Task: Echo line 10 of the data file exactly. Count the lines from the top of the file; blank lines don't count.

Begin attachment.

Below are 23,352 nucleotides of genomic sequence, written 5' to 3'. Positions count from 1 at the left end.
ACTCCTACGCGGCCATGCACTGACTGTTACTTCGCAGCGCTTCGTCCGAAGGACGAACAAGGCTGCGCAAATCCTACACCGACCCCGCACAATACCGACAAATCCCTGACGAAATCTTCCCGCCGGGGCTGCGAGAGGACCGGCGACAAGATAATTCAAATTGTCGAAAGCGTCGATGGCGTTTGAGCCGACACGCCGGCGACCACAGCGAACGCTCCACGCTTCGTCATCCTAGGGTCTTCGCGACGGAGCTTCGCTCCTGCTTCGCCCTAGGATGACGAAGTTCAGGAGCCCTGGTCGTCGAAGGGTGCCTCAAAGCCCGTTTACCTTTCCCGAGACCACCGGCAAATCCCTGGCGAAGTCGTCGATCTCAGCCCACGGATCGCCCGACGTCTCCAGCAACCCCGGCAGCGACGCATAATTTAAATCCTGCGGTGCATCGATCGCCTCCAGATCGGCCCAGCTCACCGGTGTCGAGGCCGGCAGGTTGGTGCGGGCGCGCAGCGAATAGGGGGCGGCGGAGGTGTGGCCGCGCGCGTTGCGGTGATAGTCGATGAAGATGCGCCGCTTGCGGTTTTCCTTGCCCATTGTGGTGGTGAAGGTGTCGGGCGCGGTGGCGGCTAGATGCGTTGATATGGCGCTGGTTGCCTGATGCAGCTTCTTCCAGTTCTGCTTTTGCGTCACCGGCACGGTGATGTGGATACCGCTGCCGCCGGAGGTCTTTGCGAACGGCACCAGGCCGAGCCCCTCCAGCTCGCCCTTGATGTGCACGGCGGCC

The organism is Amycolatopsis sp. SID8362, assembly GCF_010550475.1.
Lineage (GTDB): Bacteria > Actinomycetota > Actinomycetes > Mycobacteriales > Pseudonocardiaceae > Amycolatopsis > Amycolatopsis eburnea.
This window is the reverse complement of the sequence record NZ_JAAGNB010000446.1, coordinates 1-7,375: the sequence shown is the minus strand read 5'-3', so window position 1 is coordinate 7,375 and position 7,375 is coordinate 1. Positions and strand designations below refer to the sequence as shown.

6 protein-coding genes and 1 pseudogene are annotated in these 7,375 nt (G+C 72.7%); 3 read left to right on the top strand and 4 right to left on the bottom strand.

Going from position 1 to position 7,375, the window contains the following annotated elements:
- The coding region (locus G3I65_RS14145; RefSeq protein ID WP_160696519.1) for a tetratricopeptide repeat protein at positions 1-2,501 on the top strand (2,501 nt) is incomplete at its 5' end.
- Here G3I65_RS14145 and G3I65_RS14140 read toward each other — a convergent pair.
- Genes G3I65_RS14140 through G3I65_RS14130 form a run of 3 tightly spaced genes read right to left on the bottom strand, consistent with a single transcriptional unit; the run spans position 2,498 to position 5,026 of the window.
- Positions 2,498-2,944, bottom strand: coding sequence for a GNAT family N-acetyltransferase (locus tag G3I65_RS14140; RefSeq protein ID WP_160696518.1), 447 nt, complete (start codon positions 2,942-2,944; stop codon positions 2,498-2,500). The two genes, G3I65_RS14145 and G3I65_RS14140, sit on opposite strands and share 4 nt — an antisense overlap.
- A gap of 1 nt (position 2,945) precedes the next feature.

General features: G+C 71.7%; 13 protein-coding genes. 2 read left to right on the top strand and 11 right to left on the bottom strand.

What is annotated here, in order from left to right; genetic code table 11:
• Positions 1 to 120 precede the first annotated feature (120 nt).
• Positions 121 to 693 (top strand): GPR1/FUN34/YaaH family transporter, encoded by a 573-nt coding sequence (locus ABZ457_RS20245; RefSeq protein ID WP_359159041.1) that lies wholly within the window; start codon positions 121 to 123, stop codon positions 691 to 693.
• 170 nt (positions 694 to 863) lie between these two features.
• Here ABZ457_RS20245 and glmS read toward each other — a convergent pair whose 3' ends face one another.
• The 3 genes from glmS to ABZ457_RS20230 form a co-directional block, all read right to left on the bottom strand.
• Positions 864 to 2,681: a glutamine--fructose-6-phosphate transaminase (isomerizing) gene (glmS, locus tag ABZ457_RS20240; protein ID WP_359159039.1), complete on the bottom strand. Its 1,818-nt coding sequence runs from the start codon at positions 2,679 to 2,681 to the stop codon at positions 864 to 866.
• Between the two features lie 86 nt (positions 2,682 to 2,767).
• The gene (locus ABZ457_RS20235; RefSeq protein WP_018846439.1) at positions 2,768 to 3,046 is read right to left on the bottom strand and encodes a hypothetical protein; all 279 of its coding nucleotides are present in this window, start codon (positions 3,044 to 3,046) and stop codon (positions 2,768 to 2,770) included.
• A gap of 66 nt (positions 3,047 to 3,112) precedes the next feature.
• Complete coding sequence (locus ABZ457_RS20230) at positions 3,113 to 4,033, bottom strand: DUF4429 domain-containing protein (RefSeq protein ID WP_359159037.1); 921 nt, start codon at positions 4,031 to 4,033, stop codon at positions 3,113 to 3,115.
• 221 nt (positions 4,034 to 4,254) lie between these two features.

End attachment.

- Genes G3I65_RS14140 through G3I65_RS14130 form a run of 3 tightly spaced genes read right to left on the bottom strand, consistent with a single transcriptional unit; the run spans position 2,498 to position 5,026 of the window.